Family fun

Whether it’s science museums or sports arenas, there are always some family-friendly events for kids of all ages to enjoy. Outdoor events like festivals and ballgames are popular throughout the summer. Even a day at the pool can be a welcome getaway. Science and history museums will offer kids fun and learning at the same time. If your child has visited the local science museum a dozen times, they’re probably still up for going back and exploring.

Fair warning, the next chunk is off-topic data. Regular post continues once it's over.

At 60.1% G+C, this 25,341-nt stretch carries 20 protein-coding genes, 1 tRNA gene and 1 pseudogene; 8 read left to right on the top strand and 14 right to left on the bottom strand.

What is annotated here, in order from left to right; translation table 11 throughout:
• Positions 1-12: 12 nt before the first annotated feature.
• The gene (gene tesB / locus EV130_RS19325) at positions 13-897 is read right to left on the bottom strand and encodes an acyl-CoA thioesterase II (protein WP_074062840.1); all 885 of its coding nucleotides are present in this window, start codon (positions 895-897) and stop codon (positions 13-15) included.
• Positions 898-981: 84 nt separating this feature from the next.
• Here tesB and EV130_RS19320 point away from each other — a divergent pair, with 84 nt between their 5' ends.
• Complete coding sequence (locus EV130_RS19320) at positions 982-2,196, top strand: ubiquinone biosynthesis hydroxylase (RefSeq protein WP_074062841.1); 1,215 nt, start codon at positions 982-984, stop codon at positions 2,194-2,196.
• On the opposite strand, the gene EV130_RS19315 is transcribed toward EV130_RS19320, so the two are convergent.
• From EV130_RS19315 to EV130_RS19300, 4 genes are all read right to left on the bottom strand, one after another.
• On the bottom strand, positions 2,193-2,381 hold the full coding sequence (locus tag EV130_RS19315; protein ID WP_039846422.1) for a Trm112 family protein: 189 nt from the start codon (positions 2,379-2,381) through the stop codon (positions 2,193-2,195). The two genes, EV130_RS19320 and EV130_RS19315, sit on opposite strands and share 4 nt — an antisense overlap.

Date night

Spend some quality time with your partner by planning a date night during your PTO day. You can catch a show in town or go bar-hopping after dinner at a nicer restaurant. Staying in is always fun too: pamper your spouse by opening a bottle of wine and offering to cook a meal for the two of you. Taking time off from trucking gives you the chance to keep the romance alive.

find-cdl-truck-driver-jobs

Take Control of Your Career

We match you with a job based on your personal preferences and qualifications.

Find a Job Today